190E 2.6 Sportline with 5 Speed Manual
For September 2, 2020, our used car find is this 1993 Mercedes-Benz 190E 2.6 with 60k miles and not only the rare Sportline package but also an almost unheard of 5-speed manual gearbox. This unicorn is listed for sale on eBay in Traverse City, Michigan, for $17,900.
Here’s what makes this one special.
Introduced in 1984 (in the US), the W201 generation 190E was a revolutionary debut for Mercedes-Benz. With a massive engineering budget and a timeless design by the legendary Bruno Sacco, the all new “Baby Benz” launched to much fanfare. But could it live up to the reputation of the marque’s famous large sedans? In a word, yes.
In its first drive, Car and Driver called the 190 “a meticulously crafted new breed of Mercedes so complete, so refined, so tightly integrated, so totally Mercedes-Benz that they present the impression that they have been hand-carved out of an ingot of chrome-molybdenum steel.”
Perhaps the best known version of the W201 is the 2.3-16v variant that Mercedes co-developed with British tuner Cosworth. It landed on US shores for the 1986 model year, slightly preceding its even more famous rival, the BMW E30 generation M3. Like the M3, the 2.3-16v took a high-revving four-banger and other mods from the racing world and placed them into a production car that you could buy at your local dealership.
Today, E30 M3s sell for crazy money (like this one that went for $250k recently on Bring a Trailer), while well-kept “Cossies” as they are affectionately known are also starting to command serious collector money.
While we love the 2.3-16v — and especially its later and more powerful iterations, the Evolution 1 and Evolution 2, which were not sold in the US — there is another W201 version that we like even better, and that is what we have here.
For the final year of production (1993), Mercedes brought 700 examples of the 190E to America in Sportline trim. Fitted with Benz’s sturdy and smooth M103 inline six, putting out 158 hp and 162 lb ft of torque, the 190E 2.6 Sportline added goodies like a beefier shocks and springs, wider wheels, a lower ride height, quicker steering, plus massively-bolstered Recaro sport seats front and rear.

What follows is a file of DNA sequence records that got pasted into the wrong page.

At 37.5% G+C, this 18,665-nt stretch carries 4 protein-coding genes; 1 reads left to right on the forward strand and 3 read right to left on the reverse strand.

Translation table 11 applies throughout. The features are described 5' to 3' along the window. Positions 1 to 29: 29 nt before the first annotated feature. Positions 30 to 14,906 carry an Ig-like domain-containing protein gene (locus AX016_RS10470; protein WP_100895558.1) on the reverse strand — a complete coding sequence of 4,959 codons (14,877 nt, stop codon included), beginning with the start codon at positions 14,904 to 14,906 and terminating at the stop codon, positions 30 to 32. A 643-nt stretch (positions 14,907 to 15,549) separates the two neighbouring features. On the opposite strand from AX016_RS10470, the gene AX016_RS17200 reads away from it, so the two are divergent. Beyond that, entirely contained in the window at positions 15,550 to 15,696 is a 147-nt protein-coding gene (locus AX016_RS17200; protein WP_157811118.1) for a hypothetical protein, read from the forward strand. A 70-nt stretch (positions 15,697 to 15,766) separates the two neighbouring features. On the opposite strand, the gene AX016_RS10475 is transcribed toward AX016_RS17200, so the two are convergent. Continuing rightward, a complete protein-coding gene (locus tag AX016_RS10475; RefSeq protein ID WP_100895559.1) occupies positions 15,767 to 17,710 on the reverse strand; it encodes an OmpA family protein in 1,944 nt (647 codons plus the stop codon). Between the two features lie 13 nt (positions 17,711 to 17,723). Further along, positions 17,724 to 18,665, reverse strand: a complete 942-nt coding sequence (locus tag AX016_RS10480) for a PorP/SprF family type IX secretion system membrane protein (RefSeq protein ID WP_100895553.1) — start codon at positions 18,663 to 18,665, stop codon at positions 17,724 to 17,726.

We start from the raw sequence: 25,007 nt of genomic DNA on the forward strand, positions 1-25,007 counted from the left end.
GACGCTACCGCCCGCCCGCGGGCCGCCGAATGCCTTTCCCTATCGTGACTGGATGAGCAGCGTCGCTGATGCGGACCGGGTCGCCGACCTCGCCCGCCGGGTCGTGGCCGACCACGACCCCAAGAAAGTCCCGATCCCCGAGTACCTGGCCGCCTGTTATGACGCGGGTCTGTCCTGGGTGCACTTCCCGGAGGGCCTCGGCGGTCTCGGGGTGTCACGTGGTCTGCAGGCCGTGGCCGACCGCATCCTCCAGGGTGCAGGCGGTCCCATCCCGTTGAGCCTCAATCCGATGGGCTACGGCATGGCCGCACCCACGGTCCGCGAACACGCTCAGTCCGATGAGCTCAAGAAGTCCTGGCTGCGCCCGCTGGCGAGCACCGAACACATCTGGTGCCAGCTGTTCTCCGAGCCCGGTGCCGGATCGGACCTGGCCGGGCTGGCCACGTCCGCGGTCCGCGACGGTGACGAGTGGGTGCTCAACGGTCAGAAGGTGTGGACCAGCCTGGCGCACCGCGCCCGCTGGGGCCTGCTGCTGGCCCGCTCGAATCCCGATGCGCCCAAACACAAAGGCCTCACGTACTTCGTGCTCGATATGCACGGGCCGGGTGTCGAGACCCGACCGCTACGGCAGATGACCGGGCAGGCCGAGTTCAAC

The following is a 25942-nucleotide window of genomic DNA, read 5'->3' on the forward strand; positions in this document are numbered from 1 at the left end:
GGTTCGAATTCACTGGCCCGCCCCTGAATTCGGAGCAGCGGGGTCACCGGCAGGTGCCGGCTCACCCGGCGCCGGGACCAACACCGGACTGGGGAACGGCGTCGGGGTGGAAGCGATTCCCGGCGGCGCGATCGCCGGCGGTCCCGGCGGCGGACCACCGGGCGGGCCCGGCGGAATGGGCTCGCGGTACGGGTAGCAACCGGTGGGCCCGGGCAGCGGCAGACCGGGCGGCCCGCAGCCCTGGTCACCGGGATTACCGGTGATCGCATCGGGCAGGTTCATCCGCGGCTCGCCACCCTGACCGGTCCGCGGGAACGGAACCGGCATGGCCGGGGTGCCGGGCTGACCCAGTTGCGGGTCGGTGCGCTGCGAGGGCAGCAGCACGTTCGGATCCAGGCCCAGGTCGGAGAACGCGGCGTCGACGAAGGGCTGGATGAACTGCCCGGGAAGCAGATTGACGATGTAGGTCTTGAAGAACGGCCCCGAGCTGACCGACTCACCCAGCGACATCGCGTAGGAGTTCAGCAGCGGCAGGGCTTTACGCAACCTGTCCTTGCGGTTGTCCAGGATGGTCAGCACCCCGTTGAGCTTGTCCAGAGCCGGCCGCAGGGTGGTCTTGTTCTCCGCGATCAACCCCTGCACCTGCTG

Like most Benzes of the era, the vast majority of these cars were equipped with an optional 4-speed automatic slushbox, which saps quite a bit of the fun. However, a rare few, like this one, managed to sneak in with the 190E’s standard 5-speed manual gearbox, allowing drivers to make the most of the M103’s power.
This particular version appears to be one of the nicest remaining examples, with barely more than 60k miles, an accident-free history report, and a close to showroom appearance inside and out. The only faults we see are door cards that are starting to pull away around the armrest (very common for these cars) and slightly tatty headlight doors (an easy fix).
The asking price here of $17,900 is a huge sum for a 190E, even a very nice one. But considering the rarity of the spec here, it seems pretty reasonable, especially if the condition is in reality as good as it seems to be from the listing.
A 2.3-16v in similar condition would cost about the same, but we think this car, with similar performance and even more of a sleeper look, is the one to get.
We’d go so far as to say it’s one of the coolest Benzes ever made.
- 1993 Mercedes-Benz 190E 2.6 Sportline
- 60k miles
- 2.6 liter inline six cylinder engine (158 hp)
- 5-speed manual transmission
- Black exterior on black leather
- for sale by dealer for $17,900
- Traverse City, Michigan
- link to eBay listing HERE
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